Nearly a year ago, New York Gov. Andrew Cuomo signed a medical cannabis bill into law after insisting on significant revisions. As a result, patients with several serious medical conditions were excluded and protections for patients waiting for the wheels of bureaucracy to turn were removed. At least four children who could have benefitted from medical cannabis have died since the bill became law, and no patients have received access to cannabis.
The Assembly has already passed this important bill in a 130-18 vote! But if the Senate does not act this week, patients will be left in the lurch for many more months.
The Department of Health is moving forward slowly with implementation. Forty-three dispensary applications were filed last week. Experiences in other states indicate it could be a year or longer before the first patient obtains medical cannabis from a state-licensed provider in New York. But others âÂ such as Minnesota â have shown that health departments can move far more quickly when they are required to do so.
The U.S. Senate Appropriations Committee approved a measure 20-10 on Thursday that is intended to prevent the federal government from interfering in state medical marijuana laws.
The amendment, offered by Sen. Barbara Mikulski (D-MD) to the Senate version of the Commerce, Justice, Science and Related Agencies Appropriations Act, prohibits the Justice Department, including the Drug Enforcement Administration, from using funds to interfere in the implementation of state laws that allow the cultivation, distribution, and use of marijuana for medical purposes. It mirrors the amendment sponsored by Rep. Dana Rohrabacher (R-CA) that was approved last week in the House of Representatives. Passage of identical amendments in the House and Senate typically indicates it will be included in the final spending bill Congress sends to President Obama.
This was the first time the amendment had been offered in the Senate. The House has passed it in each of the last two years, and it was codified in the so-called âCRomnibusâ funding measure that became law last year. The amendment is similar to the operative provisions of the CARERS Act, introduced in March by Sens. Cory Booker (D-NJ), Rand Paul (R-KY), and Kirstin Gillibrand (D-NY).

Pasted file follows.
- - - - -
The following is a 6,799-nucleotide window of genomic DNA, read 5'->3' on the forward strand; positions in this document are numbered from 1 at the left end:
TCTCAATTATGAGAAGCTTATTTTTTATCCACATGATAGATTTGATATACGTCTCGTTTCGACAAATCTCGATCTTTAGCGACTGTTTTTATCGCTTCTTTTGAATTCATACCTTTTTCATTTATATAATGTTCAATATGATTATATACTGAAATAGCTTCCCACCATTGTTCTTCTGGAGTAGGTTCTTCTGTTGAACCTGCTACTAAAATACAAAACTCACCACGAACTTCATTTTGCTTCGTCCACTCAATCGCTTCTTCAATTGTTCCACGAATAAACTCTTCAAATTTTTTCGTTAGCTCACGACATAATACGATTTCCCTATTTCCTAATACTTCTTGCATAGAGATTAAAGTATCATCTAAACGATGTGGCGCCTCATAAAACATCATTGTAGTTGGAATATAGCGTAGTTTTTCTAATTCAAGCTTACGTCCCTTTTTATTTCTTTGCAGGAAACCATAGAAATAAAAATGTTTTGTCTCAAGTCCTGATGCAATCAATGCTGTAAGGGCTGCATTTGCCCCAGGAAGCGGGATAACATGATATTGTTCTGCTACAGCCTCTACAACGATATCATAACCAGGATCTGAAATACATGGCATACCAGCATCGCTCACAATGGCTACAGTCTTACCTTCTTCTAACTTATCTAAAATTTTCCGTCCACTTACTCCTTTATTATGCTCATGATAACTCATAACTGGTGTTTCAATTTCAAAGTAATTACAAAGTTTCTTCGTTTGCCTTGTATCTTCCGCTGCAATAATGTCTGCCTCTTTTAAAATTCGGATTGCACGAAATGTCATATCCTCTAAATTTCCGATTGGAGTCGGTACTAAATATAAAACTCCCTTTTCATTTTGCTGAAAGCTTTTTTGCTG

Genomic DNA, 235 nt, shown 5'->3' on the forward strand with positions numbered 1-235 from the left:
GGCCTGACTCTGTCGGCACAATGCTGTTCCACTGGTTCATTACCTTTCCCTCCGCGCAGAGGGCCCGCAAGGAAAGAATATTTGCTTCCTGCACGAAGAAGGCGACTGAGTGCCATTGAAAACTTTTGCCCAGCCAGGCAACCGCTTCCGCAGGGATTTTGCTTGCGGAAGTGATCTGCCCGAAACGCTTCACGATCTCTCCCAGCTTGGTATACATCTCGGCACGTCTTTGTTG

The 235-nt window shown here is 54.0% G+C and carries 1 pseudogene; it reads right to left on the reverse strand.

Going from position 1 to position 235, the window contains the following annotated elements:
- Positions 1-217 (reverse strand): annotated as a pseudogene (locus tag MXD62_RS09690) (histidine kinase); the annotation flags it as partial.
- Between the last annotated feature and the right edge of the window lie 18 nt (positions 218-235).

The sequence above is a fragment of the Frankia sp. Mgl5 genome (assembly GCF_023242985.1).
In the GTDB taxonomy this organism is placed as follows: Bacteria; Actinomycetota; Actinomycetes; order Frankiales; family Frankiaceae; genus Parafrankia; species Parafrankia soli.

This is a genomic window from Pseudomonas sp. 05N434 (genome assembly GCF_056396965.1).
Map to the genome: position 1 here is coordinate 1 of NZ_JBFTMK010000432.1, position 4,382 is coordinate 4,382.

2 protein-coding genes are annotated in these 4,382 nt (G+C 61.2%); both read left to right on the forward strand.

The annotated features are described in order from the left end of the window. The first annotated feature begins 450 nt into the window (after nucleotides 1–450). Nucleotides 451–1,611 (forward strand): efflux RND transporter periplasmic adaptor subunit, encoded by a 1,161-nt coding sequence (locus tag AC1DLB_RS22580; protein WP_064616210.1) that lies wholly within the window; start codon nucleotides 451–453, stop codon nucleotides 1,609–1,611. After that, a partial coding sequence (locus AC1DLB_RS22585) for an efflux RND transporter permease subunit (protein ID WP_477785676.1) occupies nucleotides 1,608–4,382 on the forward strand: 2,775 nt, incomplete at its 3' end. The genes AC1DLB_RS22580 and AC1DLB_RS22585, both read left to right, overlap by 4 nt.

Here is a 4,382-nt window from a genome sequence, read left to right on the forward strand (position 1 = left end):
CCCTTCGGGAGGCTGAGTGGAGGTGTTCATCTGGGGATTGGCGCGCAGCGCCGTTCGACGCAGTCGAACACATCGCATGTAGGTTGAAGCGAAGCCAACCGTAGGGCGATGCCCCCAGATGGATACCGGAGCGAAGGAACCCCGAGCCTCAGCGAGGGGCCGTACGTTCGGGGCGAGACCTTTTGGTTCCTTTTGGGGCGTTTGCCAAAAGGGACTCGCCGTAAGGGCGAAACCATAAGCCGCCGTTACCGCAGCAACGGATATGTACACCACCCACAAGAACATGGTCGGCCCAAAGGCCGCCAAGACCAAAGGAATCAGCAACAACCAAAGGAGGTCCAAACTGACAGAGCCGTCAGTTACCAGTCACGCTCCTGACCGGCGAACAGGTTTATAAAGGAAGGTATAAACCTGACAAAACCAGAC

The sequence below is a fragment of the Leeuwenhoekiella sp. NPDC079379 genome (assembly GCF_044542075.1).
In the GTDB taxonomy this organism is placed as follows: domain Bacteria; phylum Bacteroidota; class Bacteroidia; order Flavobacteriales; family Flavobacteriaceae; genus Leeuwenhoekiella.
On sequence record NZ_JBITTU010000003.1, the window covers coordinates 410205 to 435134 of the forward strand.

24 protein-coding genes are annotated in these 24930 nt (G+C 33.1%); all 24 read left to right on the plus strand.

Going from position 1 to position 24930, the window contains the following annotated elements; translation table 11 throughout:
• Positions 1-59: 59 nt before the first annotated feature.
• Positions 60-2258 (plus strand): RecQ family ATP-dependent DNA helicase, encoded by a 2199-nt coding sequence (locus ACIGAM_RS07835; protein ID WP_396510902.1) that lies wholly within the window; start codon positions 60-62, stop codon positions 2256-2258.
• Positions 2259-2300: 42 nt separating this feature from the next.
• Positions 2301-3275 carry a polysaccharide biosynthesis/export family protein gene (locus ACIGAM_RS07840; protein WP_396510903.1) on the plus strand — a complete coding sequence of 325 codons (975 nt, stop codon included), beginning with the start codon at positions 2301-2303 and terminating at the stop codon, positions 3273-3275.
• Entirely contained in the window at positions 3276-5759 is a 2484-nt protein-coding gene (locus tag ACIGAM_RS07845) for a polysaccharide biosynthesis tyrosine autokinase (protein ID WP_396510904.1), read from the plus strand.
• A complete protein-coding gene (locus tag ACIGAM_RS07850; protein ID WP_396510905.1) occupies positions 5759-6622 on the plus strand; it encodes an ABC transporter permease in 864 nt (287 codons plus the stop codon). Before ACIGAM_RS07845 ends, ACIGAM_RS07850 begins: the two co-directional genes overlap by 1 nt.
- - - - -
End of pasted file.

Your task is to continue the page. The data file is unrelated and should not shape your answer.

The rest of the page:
Texas Gov. Greg Abbott signed a bill into law Monday that recognizes the medical benefits of marijuana. SB 339, sponsored by Sen. Kevin Eltife (R-Tyler), is intended to allow patients with intractable seizure conditions to access marijuana extracts containing high levels of cannabidiol (CBD) and only trace levels of THC.
The bill also only allows for extracts with very little THC, and some seizure patients say a greater ratio of THC to CBD is necessary for it to be effective in reducing the frequency and severity of seizures. The bill also fails to allow access to any medical marijuana products for people suffering from other debilitating conditions, such as PTSD, cancer, and multiple sclerosis, for which medical marijuana has been found to have significant medical benefits.
Despite SB 339âs significant limitations, advocates supported Gov. Abbott signing it into law and promptly implementing the program. It has frequently taken as long as two to three years for patients to begin safely accessing medical cannabis preparations after state medical marijuana laws are enacted. First, rules need to be crafted for the operation of dispensaries, then there is an application process, and finally the providers must find locations, build out their facilities, and begin cultivation.
While this low-THC cannabis oil program is very restrictive, the passage of SB 339, Texasâ Compassionate Use Act, is an historic moment that reflects the great work done by advocates.Â Here is an overview of the program.
The 84th Texas Legislature introduced a record number of marijuana related bills. The results varied âÂ details can be found hereÂ â but there can be no doubt that more humane marijuana laws are on the horizon.
SB 143, filed by Sen. Fred Mills, Jr. (R), would amend a 1991 law that allows Louisianaâs physicians to prescribe medical marijuana in accordance with FDA and DEA guidelines. Since these guidelines donât exist, this law has never been operable. Sen. Millsâ proposal requires the Louisiana Board of Pharmacy to develop regulations governing distribution of medical marijuana.
Fortunately, the Health and Welfare Committee replaced the requirement that physicians âprescribeâ medical marijuana with one stating that they ârecommendâ its use. This change was necessary as no physician â even in medical marijuana states â can âprescribeâ medical marijuana because of federal law. While this is an important improvement, we are still concerned that the proposed program relies on pharmacies to dispense medical marijuana, which they are very unlikely to do because they are regulated by the DEA and distributing marijuana is a federal crime.